Teenagers are particularly vulnerable to addiction. The area of their brain responsible for impulse control, called the prefrontal cortex, is not fully developed as an adolescent, making them more prone to risky behaviour. Substance use can cause lasting damage to developing brains. People who are anxious, introverted or have depression are also at greater risk of addiction.

How does addiction affect teenagers?

Although every addiction that develops is different, there are generally 3 factors that could be the cause:

Stress and pressure

When asked, teenagers say that the main reason they use drugs is due to the pressure and stress of school. Other events, like a break-up with a partner, the death of a close relative, abuse or an illness can cause the teenager to become deeply distressed and resort to substance use as a coping strategy. 

The family environment

Some teenagers face greater stressors at home – these include emotional neglect, abuse, divorce, very strict parenting, illness or death of a family member, money problems or other challenges.

A family member with an addiction can also trigger risky behaviours or substance use. Parents who are caught up with personal problems may not realise their teenager needs help, or may not know how to help them cope with life's challenges. 


Some people are more likely to develop an addiction due to the way their brain processes information. This can be attributed to genetics. Genetic susceptibility does not have to be present for a teenager to develop an addiction, but it can increase the likelihood.

All 3 factors above do not have to be present for an addiction to develop. If you think your child might be developing an addiction, talk to them about it. You can help your child by being a good listener, teaching them healthy stress management and engaging in their activities.

What treatment is available for addiction?

In many cases, treatment requires the help of a therapist, supplemented by medication and social support. 


The first method often used to help addiction is withdrawal. This may involve detoxification under medical supervision to relieve the physical effects of withdrawal. Medical supervision is needed because the effects can be dangerous.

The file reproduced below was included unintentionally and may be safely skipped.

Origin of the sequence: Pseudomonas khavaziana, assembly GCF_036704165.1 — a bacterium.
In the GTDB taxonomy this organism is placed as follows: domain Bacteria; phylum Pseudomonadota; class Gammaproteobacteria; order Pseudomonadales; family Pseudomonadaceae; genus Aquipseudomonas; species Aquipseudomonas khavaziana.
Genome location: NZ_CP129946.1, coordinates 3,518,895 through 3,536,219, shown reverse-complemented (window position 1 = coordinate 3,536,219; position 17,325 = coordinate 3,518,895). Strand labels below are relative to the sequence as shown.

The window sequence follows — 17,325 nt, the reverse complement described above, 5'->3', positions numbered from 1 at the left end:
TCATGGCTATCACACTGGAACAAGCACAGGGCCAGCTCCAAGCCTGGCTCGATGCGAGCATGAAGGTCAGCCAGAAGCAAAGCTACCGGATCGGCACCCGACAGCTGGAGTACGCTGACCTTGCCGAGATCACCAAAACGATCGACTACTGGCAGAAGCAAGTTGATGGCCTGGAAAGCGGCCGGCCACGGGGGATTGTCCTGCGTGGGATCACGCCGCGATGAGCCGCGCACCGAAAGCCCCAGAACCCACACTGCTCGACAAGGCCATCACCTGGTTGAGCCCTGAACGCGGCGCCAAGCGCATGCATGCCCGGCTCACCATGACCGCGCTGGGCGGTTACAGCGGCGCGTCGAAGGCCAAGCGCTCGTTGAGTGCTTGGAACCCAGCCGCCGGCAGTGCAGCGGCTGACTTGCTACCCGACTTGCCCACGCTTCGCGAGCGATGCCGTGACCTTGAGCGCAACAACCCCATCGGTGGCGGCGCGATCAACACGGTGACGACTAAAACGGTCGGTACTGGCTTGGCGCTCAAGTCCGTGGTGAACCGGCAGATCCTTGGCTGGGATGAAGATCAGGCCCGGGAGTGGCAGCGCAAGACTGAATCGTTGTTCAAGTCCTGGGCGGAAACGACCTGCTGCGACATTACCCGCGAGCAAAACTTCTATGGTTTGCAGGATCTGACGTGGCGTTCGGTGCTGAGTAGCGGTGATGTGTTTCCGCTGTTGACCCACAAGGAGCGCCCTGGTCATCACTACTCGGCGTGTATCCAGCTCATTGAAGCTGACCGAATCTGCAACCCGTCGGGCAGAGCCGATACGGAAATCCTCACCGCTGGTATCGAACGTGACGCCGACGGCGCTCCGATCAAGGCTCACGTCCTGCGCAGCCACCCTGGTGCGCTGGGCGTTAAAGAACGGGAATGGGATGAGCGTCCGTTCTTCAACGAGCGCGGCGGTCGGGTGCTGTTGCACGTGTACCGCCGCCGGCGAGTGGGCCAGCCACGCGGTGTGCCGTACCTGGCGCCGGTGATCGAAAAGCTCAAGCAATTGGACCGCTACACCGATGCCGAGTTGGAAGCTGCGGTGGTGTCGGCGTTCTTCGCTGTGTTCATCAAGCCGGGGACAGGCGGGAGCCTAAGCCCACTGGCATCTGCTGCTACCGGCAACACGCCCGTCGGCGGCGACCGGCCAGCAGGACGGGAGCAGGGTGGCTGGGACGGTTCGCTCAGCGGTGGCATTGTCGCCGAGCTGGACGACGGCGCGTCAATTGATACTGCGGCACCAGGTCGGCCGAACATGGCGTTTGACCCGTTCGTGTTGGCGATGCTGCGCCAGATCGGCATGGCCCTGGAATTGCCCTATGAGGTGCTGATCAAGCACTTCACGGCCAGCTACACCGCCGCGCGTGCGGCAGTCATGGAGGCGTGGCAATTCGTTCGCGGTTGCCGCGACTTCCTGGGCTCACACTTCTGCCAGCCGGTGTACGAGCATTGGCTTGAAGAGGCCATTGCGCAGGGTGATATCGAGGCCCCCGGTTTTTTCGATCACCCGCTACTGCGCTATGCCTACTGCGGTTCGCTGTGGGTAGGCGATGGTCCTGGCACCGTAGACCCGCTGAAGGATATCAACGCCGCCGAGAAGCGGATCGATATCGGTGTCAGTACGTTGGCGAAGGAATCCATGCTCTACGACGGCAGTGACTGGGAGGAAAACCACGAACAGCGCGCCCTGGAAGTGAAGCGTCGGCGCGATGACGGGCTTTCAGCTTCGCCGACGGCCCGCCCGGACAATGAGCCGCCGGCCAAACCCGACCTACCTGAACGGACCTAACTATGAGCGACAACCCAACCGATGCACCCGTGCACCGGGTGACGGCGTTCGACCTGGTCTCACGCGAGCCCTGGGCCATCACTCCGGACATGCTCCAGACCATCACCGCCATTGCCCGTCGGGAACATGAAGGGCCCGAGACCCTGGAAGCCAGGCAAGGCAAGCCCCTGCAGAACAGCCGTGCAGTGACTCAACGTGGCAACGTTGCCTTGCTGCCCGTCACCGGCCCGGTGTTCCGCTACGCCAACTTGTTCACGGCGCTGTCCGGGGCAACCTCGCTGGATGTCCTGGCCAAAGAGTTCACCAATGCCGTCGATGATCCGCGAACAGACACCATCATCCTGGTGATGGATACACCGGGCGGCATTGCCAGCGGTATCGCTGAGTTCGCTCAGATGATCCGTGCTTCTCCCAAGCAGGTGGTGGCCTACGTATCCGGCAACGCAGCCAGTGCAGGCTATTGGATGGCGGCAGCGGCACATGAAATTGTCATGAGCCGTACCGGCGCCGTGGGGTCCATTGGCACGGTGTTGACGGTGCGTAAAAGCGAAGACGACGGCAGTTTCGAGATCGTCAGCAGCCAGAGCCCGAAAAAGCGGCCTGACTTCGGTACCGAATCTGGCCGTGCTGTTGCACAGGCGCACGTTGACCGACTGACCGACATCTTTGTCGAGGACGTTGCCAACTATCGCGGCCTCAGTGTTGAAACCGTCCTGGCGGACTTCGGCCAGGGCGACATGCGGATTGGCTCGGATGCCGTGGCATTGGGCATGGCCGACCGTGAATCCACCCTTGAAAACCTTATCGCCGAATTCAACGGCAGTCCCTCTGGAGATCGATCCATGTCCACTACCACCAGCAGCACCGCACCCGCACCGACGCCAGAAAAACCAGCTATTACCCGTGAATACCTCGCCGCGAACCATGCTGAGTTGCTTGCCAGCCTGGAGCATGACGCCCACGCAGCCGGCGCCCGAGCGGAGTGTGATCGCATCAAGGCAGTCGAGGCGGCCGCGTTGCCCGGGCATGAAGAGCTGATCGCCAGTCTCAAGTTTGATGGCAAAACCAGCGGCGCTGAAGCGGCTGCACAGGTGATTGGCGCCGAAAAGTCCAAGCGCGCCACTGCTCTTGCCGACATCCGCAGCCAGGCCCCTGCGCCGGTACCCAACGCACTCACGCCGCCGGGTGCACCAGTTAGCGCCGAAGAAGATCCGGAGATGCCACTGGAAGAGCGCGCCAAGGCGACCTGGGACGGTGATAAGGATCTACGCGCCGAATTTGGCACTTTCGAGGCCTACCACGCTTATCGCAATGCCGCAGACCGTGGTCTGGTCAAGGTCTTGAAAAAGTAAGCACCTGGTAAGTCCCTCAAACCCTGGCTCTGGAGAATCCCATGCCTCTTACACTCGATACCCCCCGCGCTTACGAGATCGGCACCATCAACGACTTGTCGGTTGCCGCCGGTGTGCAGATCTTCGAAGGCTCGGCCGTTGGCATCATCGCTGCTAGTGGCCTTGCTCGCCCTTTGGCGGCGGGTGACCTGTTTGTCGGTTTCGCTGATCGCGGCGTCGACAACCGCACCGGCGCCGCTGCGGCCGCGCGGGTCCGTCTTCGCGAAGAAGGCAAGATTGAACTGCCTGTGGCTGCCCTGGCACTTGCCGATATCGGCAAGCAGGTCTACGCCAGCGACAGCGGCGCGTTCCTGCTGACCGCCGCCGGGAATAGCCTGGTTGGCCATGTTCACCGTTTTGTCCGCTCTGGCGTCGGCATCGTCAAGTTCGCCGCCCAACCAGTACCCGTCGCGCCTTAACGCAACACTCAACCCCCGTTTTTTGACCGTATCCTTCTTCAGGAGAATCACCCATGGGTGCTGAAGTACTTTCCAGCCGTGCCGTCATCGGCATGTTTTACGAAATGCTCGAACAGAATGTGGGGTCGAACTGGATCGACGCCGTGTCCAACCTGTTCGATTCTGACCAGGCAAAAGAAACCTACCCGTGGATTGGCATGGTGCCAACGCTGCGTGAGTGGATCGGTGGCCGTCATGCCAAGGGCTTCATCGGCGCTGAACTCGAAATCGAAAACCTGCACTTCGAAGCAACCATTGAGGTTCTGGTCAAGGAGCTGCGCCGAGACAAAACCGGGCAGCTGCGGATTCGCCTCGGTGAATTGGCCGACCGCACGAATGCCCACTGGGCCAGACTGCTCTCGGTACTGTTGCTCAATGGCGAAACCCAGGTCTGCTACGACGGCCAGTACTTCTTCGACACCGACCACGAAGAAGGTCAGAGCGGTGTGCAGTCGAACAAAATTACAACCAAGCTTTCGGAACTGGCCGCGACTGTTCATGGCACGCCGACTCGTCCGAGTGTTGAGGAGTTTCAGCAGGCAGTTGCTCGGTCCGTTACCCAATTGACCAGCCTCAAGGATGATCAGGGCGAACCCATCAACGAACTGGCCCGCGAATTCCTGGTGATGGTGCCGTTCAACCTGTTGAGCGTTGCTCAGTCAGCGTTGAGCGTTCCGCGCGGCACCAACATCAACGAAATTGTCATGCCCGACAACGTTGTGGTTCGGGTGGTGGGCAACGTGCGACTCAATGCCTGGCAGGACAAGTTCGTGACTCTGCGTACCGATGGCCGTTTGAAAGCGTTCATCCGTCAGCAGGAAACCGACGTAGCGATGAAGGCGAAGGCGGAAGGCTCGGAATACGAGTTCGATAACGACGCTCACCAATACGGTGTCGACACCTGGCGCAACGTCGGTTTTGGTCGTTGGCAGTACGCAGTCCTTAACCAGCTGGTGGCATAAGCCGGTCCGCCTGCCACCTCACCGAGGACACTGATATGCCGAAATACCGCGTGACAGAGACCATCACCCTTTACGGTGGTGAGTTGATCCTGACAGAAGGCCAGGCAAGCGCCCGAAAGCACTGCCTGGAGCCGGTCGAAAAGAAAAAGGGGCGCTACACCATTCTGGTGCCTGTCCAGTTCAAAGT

Medication support

Some people may benefit from medication that restores normal brain function, reduces craving, helps maintain abstinence or treats co-existing mental health problems.


Therapy can help change attitudes and behaviours related to addiction. Common approaches include cognitive behavioural therapy (CBT), motivational interviewing, or supportive family or group psychotherapy.

Support groups

Support groups and self-help organisations, like Alcoholics Anonymous, are an important resource for advice, help and encouragement for people going through withdrawal or who have already stopped, as well as for those around them.

Which treatment should be used?

There’s no single approach to long-term recovery from addiction. Everyone develops an addiction for their own biological, psychological and social reasons. The damage caused by addiction is also specific to each person.

Successful treatment integrates multiple components targeting particular aspects of the disease and its consequences.

In the context of addiction, the most important thing is the relationship of trust with a health professional who can accompany you and guide you towards the treatment that best suits your situation.

How can Livi help?

You can consult a Livi GP online who will be able to discuss your situation with you and advise you on what treatment is appropriate. If the doctor believes it’s necessary they can refer you to specialist care.

Last updated:
Reviewed by:
Dr Bryony Henderson, Lead GP, Livi